The number of prescriptions is not the same as the volume of drugs prescribed.  Each single item prescribed is counted as a prescription item and volume is not available within the prescribing data. There will be different practices locally on the duration of supply for a prescription.

The NIC is the basic cost of a drug as listed in the Drug Tariff or price lists; it does not include discounts, dispensing costs, prescription charges or fees.


Survey data

Some of the information signposted to in the report is taken from survey data. Sometimes the mode of data collection used in a survey can have an impact on how respondents answer the questionnaire. For example, surveys conducted via a face-to-face interview such as the Health Survey for England (HSE) provide an opportunity for an interviewer to use a computer to record the respondent’s answers which will improve the quality of the data by ensuring all the questions are completed and not allowing any invalid answers. By comparison data collected on paper forms such as the Smoking, Drinking and Drug Use amongst Young People (SDD) survey will have none of these inbuilt validations.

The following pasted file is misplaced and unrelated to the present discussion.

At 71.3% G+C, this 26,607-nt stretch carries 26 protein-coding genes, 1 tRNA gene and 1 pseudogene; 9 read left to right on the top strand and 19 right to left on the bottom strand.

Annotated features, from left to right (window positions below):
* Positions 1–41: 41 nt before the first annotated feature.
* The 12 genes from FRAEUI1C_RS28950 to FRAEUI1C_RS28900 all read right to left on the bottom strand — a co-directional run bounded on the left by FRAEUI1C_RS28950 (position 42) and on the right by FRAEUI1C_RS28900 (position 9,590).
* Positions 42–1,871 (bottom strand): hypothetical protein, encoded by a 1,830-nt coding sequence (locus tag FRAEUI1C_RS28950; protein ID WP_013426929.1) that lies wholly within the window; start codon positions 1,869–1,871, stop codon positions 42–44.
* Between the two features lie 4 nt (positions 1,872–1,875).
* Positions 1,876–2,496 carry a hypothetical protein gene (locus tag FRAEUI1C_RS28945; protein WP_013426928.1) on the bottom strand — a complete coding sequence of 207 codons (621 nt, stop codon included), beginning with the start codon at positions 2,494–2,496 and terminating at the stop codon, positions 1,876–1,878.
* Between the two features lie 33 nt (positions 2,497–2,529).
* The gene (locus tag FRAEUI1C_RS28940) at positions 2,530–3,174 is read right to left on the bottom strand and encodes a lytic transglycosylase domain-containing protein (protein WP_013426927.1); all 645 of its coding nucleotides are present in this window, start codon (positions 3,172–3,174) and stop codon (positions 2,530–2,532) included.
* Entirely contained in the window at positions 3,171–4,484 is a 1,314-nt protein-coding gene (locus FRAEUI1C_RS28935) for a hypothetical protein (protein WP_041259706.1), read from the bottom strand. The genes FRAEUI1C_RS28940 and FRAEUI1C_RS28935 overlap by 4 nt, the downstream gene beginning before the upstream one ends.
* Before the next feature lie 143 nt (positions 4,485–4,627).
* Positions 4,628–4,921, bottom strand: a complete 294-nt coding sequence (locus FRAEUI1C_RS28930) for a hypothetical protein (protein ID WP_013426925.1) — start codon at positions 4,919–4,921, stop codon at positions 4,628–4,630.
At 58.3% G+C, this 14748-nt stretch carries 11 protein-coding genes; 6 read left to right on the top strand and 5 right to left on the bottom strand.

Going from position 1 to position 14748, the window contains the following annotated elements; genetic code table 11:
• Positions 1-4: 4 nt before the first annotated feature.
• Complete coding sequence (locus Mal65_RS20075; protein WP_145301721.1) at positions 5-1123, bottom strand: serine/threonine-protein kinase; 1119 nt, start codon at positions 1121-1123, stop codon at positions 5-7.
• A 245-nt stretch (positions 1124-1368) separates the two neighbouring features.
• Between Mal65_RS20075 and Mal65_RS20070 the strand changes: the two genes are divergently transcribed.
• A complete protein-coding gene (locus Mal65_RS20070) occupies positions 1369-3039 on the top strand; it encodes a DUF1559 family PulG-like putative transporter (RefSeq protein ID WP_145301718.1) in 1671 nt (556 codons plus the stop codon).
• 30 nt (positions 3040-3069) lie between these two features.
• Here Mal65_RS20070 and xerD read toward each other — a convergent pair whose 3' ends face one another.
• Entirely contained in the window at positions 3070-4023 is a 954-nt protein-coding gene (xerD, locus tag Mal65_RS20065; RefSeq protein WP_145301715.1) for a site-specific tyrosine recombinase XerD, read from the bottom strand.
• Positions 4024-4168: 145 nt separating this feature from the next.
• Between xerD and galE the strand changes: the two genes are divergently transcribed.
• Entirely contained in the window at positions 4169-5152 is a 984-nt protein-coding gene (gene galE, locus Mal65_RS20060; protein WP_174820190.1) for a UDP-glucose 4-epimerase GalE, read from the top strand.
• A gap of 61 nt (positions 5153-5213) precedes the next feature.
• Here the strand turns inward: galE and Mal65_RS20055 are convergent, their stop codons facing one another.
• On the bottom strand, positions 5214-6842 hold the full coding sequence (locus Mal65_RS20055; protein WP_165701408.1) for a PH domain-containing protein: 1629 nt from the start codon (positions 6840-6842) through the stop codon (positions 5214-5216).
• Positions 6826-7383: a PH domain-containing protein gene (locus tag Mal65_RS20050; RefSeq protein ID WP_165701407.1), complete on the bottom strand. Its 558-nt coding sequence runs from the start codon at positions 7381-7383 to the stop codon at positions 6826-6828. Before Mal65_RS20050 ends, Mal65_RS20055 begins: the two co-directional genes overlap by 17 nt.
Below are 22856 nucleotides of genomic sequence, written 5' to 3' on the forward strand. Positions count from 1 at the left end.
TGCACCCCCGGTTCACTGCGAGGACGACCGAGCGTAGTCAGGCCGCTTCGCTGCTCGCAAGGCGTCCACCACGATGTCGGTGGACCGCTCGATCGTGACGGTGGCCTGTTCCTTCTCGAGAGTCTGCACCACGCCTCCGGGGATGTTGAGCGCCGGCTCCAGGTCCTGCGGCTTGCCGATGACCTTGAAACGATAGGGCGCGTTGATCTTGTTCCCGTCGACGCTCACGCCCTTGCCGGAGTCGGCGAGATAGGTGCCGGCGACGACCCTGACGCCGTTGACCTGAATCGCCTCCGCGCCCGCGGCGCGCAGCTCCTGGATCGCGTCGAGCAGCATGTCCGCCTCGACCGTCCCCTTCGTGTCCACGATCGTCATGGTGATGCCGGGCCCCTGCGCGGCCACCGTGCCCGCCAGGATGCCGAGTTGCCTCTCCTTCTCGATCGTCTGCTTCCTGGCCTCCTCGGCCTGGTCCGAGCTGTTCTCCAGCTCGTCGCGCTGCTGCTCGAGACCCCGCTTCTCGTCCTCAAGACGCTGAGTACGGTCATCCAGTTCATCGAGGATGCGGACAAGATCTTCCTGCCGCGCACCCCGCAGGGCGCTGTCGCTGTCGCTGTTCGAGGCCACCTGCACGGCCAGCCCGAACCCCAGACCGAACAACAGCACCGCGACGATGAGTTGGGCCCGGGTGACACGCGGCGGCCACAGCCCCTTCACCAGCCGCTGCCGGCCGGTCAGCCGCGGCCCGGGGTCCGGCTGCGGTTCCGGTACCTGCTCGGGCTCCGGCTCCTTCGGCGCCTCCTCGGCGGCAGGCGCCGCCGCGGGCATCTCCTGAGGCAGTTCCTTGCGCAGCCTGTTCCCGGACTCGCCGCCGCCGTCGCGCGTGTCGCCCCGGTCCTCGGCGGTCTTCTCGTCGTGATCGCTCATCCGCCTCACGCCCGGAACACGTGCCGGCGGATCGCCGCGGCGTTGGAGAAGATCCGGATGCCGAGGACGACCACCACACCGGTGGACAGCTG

Face-to-face interviews also provide an opportunity to guide the respondent through any interpretation issues, which is more difficult in a non-face-to-face interview.

Both modes however may suffer from respondents being tempted to give answers which are considered to be more socially acceptable. This could occur either through the surveys being completed in the home when other family members are present, or through the interviewer being present at a face-to-face interview. This effect is reduced in surveys such as SDD which is conducted in schools in exam conditions.


Timeliness and punctuality

Timeliness refers to the time gap between publication and the reference period. Punctuality refers to the gap between planned and actual publication dates.

This compendia report is published annually and presents or signposts the most up-to-date information available.

The publication of this report was delayed from October 2021 due to the coronavirus pandemic (COVID-19) requiring changes to NHS Digital’s statistical production schedule.


Accessibility and clarity

Accessibility is the ease with which users are able to access the data, also reflecting the format in which the data are available and the availability of supporting information. Clarity refers to the quality and sufficiency of the metadata, illustrations and accompanying advice.

The report is accessible on the NHS Digital website in HTML format. All tables in the report are provided in Excel format and as csv files, as part of the government’s requirement to make public data public.

Coherence and comparability

Coherence is the degree to which data, which have been derived from different sources or methods but refer to the same topic, are similar. Comparability is the degree to which data can be compared over time and domain.